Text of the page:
This is why it pays to take the back roads.  And stop for Blizzards.
The only other thing I have to report is that on the outskirts of Oklahoma City, I noticed a turnoff for Anadarko.  And it occurred to me that in Saving Grace (the recently wrapped TV series starring Holly Hunter), the lead character’s name is Grace Anadarko.  Maybe a geographical joke?

Still reeling from Booked Up.  Now watching the Forty-niners/Saints game.  One minute 20 seconds left.  Robert may have a stroke.

Day 5

Oklahoma City’s National Memorial is located downtown, near other Federal office buildings.  It’s a moving, quiet, heartbreaking place.  Two tall, black, stone (marble?  Jeez.  Not sure) arches on either end of a shallow, rectangular reflecting pool.  Inscribed on one arch: 9:01; on the other: 9:03.  The attack was at 9:02; the inscriptions refer to our last moment of innocence and our first moment of grief and, ultimately, healing.  Tiered stone benches on a grassy rise overlook one side of the pool.  On the other: 168 chairs, each bearing the name of a victim.  Nineteen chairs bear the names of children.

It is shocking to remember the day of the attack, how naïve we were, how ignorant of what was coming.  Sickening to realize that fifteen years later, we are still a nation where zealots and freaks among us can procure weapons easily and with impunity, under the guise of exercising constitutional rights.  As Chad Ochocinco says, Child, please.

Onward, north.  Kansas interstate is bordered by yellow flowers (that are not black-eyed Susans) and lush prairies.  The Flint Hills are hills in the same way that I am a blonde.  If it were snowy and you tried to ski on them, you would come to a complete stop halfway down.  The gentlest of slopes.  Grasses that shimmer in the wind.  Vast and nearly treeless beauty ornamented with the occasional billboard: ACCEPT JESUS CHRIST AS YOUR LORD AND SAVIOR AND REPENT Or You Will Regret It.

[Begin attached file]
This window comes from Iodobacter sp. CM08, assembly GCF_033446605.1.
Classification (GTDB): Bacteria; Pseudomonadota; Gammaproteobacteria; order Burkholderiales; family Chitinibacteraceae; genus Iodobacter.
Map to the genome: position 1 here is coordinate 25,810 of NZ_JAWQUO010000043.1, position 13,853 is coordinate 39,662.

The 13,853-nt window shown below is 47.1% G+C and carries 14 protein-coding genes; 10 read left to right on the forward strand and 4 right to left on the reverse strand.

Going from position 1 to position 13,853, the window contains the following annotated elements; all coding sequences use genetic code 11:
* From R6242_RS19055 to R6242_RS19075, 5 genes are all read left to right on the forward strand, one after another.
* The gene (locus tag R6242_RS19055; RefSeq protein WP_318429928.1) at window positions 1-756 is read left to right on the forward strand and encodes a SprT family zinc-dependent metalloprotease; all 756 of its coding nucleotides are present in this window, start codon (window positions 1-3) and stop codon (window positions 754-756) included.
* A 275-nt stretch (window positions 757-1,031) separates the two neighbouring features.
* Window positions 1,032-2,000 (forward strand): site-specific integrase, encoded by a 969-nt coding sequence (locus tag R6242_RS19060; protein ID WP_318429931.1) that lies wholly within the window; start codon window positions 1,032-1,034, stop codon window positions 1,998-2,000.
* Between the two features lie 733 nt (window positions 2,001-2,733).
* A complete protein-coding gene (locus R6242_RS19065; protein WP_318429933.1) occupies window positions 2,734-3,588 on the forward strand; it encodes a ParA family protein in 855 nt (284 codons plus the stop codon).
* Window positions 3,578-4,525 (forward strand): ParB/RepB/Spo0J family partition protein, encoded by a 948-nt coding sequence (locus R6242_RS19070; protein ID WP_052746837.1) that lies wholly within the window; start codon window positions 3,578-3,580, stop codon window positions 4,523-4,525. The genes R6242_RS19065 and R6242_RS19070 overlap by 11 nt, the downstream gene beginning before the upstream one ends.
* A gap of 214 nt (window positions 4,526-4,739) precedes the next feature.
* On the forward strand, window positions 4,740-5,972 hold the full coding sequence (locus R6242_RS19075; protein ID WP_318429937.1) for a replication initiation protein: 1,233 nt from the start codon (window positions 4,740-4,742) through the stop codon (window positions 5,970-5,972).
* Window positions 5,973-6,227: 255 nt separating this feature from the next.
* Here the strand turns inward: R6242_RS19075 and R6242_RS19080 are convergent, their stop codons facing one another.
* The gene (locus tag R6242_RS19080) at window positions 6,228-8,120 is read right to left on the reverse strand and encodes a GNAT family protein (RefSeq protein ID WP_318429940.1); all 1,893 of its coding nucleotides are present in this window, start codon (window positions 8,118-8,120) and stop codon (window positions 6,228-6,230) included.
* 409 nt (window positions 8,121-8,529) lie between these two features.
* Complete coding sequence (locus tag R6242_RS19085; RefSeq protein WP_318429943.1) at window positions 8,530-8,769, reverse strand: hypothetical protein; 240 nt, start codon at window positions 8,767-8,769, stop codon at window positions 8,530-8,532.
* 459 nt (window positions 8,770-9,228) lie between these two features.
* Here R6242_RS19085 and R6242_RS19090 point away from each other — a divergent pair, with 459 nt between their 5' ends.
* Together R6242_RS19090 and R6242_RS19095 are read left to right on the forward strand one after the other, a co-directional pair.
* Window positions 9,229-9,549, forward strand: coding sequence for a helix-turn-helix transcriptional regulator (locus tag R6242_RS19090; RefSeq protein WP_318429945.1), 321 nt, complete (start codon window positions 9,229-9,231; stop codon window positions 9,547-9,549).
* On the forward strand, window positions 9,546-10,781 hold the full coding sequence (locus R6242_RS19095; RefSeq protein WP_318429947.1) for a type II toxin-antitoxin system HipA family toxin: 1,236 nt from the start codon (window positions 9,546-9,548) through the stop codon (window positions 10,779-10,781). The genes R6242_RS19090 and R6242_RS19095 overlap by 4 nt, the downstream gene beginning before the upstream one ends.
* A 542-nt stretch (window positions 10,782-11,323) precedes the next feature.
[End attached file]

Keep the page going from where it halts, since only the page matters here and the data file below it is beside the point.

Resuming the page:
You know you’re not in California when you are listening to a radio station broadcasting Walter Brennan singing about a mule.

Now in Kansas City’s Westport district, a Midwestern version of Noe Valley.  A tense moment at the front desk of the hotel while I waited in line behind a group of five middle-age men to check in.  One of them graciously allowed me to go ahead of them, and when I said thank-you, there was quite a bit of talk about me buying them dinner and them drinking vast amounts of beer and Joe needing to be careful because “uh oh, she’s got a camera!”  Very relieved when Robert came in with the suitcases.

Later, we walked down the street to the Jerusalem Cafe.  I meant to have fried chicken or a steak in Kansas City, but frankly, I’m sick of meat.   Yummy gyros on a balmy, breezy night.

And now it’s almost midnight.  Robert is sleeping.  Outside our window, the night is yellow with parking-lot light and occasional flashes of lightning.  The thunder cracks and roars, and the rain on the window is sizzling like something roasting on a spit.  I have never known a man who sleeps like this.

Day 6